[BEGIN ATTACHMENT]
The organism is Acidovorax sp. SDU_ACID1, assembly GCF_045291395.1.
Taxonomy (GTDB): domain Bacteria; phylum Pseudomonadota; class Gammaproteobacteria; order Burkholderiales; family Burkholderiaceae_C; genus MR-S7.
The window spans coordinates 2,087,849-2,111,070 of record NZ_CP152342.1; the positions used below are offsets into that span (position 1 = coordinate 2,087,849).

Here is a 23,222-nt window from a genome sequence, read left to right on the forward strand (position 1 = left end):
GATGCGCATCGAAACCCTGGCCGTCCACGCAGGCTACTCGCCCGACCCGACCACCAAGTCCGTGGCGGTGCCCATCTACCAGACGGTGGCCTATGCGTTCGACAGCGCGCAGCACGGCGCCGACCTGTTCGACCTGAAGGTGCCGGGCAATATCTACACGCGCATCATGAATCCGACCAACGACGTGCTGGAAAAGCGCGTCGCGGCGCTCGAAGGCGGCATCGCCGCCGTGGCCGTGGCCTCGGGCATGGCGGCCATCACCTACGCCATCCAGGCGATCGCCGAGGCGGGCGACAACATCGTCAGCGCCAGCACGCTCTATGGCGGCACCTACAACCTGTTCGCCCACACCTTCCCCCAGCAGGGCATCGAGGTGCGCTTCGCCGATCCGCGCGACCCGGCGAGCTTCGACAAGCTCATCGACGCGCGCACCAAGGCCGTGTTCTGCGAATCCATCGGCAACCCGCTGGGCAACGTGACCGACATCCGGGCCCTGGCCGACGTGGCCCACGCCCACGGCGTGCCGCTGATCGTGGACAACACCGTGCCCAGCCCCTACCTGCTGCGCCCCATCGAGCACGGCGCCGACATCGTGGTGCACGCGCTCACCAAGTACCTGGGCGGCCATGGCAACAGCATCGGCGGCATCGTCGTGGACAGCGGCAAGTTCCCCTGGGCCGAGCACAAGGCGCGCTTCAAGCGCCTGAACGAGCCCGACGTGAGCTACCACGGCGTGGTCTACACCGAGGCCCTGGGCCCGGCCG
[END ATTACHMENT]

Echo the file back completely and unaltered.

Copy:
The organism is Acidovorax sp. SDU_ACID1, assembly GCF_045291395.1.
Taxonomy (GTDB): domain Bacteria; phylum Pseudomonadota; class Gammaproteobacteria; order Burkholderiales; family Burkholderiaceae_C; genus MR-S7.
The window spans coordinates 2,087,849-2,111,070 of record NZ_CP152342.1; the positions used below are offsets into that span (position 1 = coordinate 2,087,849).

Here is a 23,222-nt window from a genome sequence, read left to right on the forward strand (position 1 = left end):
GATGCGCATCGAAACCCTGGCCGTCCACGCAGGCTACTCGCCCGACCCGACCACCAAGTCCGTGGCGGTGCCCATCTACCAGACGGTGGCCTATGCGTTCGACAGCGCGCAGCACGGCGCCGACCTGTTCGACCTGAAGGTGCCGGGCAATATCTACACGCGCATCATGAATCCGACCAACGACGTGCTGGAAAAGCGCGTCGCGGCGCTCGAAGGCGGCATCGCCGCCGTGGCCGTGGCCTCGGGCATGGCGGCCATCACCTACGCCATCCAGGCGATCGCCGAGGCGGGCGACAACATCGTCAGCGCCAGCACGCTCTATGGCGGCACCTACAACCTGTTCGCCCACACCTTCCCCCAGCAGGGCATCGAGGTGCGCTTCGCCGATCCGCGCGACCCGGCGAGCTTCGACAAGCTCATCGACGCGCGCACCAAGGCCGTGTTCTGCGAATCCATCGGCAACCCGCTGGGCAACGTGACCGACATCCGGGCCCTGGCCGACGTGGCCCACGCCCACGGCGTGCCGCTGATCGTGGACAACACCGTGCCCAGCCCCTACCTGCTGCGCCCCATCGAGCACGGCGCCGACATCGTGGTGCACGCGCTCACCAAGTACCTGGGCGGCCATGGCAACAGCATCGGCGGCATCGTCGTGGACAGCGGCAAGTTCCCCTGGGCCGAGCACAAGGCGCGCTTCAAGCGCCTGAACGAGCCCGACGTGAGCTACCACGGCGTGGTCTACACCGAGGCCCTGGGCCCGGCCG